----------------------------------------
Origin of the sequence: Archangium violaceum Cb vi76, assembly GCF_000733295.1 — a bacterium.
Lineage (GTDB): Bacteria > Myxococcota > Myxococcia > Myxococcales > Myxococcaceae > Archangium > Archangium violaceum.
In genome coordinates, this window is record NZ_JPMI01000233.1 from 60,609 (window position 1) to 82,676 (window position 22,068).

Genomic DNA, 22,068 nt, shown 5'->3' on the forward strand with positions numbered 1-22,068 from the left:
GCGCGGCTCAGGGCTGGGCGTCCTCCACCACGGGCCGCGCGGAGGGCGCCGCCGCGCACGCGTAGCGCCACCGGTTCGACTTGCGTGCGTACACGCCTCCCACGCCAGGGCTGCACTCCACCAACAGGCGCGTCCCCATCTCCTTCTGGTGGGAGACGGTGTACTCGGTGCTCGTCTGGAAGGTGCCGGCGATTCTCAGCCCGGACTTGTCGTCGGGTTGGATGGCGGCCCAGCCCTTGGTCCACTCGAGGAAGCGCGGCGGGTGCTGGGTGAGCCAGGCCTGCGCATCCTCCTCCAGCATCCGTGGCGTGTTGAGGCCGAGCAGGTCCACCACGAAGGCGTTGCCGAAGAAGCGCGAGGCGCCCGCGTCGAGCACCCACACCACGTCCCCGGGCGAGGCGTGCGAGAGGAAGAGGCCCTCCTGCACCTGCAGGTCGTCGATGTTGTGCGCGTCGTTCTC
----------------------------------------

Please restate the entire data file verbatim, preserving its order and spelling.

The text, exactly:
Origin of the sequence: Archangium violaceum Cb vi76, assembly GCF_000733295.1 — a bacterium.
Lineage (GTDB): Bacteria > Myxococcota > Myxococcia > Myxococcales > Myxococcaceae > Archangium > Archangium violaceum.
In genome coordinates, this window is record NZ_JPMI01000233.1 from 60,609 (window position 1) to 82,676 (window position 22,068).

Genomic DNA, 22,068 nt, shown 5'->3' on the forward strand with positions numbered 1-22,068 from the left:
GCGCGGCTCAGGGCTGGGCGTCCTCCACCACGGGCCGCGCGGAGGGCGCCGCCGCGCACGCGTAGCGCCACCGGTTCGACTTGCGTGCGTACACGCCTCCCACGCCAGGGCTGCACTCCACCAACAGGCGCGTCCCCATCTCCTTCTGGTGGGAGACGGTGTACTCGGTGCTCGTCTGGAAGGTGCCGGCGATTCTCAGCCCGGACTTGTCGTCGGGTTGGATGGCGGCCCAGCCCTTGGTCCACTCGAGGAAGCGCGGCGGGTGCTGGGTGAGCCAGGCCTGCGCATCCTCCTCCAGCATCCGTGGCGTGTTGAGGCCGAGCAGGTCCACCACGAAGGCGTTGCCGAAGAAGCGCGAGGCGCCCGCGTCGAGCACCCACACCACGTCCCCGGGCGAGGCGTGCGAGAGGAAGAGGCCCTCCTGCACCTGCAGGTCGTCGATGTTGTGCGCGTCGTTCTC